He revealed his father broke down in tears, but Mel reportedly took the news well, saying: ‘It’s not my choice, but I love you and you’re my brother.’
But all of Andrew’s good work could soon unravel as new pictures of Mel have emerged, painting him in an unflattering light as he rants and staggers around.
The 55-year-old looked ready to topple over as his legs buckled outside of Malibu’s famed Greek restaurant Taverna Tony.
Mel currently has a restraining order to stay away from ex-partner Oksana Grigorieva following a domestic violence dispute and also has an impending divorce from his wife of 28 years, Robyn.
from The Daily Mail
CAMBRIDGE, MASSACHUSETTS – When the city of Cambridge issues paychecks to its public employees, nearly two dozen workers find a federal tax on their income that their colleagues don’t have to pay.
Like many people, these 22 school and city workers chose to put their spouses on their employer-provided health insurance. Because they’re in a homosexual relationship, the value of that health coverage is considered taxable income by the federal government.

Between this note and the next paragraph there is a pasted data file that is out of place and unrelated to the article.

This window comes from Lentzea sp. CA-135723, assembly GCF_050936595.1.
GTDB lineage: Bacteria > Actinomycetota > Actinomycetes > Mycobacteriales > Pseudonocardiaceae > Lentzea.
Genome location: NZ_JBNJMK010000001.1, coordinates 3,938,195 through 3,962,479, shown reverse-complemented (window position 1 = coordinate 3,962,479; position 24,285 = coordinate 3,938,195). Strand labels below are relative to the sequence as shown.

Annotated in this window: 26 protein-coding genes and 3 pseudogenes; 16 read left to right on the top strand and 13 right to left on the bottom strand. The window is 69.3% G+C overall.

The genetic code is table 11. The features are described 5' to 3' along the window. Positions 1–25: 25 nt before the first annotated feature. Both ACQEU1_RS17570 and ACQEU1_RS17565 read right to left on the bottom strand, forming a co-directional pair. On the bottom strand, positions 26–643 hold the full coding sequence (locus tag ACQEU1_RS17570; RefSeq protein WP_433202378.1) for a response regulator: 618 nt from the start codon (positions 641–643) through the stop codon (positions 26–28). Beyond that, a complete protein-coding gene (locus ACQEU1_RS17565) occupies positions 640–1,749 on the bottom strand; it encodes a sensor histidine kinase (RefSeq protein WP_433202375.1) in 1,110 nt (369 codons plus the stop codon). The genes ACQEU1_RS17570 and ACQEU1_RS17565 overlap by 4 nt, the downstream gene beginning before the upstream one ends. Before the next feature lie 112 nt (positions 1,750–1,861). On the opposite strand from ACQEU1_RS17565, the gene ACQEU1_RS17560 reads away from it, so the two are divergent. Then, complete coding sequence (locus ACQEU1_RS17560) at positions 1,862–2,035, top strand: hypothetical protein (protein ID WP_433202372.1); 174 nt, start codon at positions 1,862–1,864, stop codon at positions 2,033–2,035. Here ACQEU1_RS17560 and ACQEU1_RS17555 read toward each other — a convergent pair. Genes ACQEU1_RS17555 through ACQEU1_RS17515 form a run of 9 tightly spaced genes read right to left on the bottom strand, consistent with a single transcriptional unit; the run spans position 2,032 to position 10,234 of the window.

But starting this month, Cambridge will become what is believed to be the first municipality in the country to pay its public employees a stipend in an attempt to defray the cost of the federal tax on health benefits for their same-sex spouses.
The city employees hit by the extra tax pay an additional $1,500 to $3,000 in taxes a year and officials estimate the stipends would cost the city an additional $33,000.
“This is about equality,” said Marjorie Decker, a Cambridge city councilor. “This is a city that models what equality really means.”
Of the thousands of legally married gay and lesbian couples in Massachusetts, none can receive the federal benefits offered to heterosexual married couples because the federal government doesn’t recognize same-sex marriages.
Those benefits include Social Security survivors’ benefits, immigration rights, family leave and the ability to file joint tax returns.
The council last month approved the measure that would provide quarterly stipends to any city or school employee who puts a same-sex spouse on their health insurance. The vote came after council members began looking in January for a way to offset what they called an unfair and discriminatory tax.
“This is ultimately a fairness issue. Two people who do the exact same job should be paid exactly the same for what they are doing at work,” said Leland Cheung, a Cambridge City Councilor who pushed for a proposal with fellow councilor E. Denise Simmons, who is openly gay.
Decker and Cheung said the additional funds needed from the city’s personnel budget is a minor cost in the city’s more than $500 million budget, but some say the public’s money should not be used to go against established law.
“It’s a travesty of using taxpayer monies to circumvent a national policy,” said Kris Mineau, president of the Massachusetts Family Institute, an advocacy group opposed to same-sex marriage.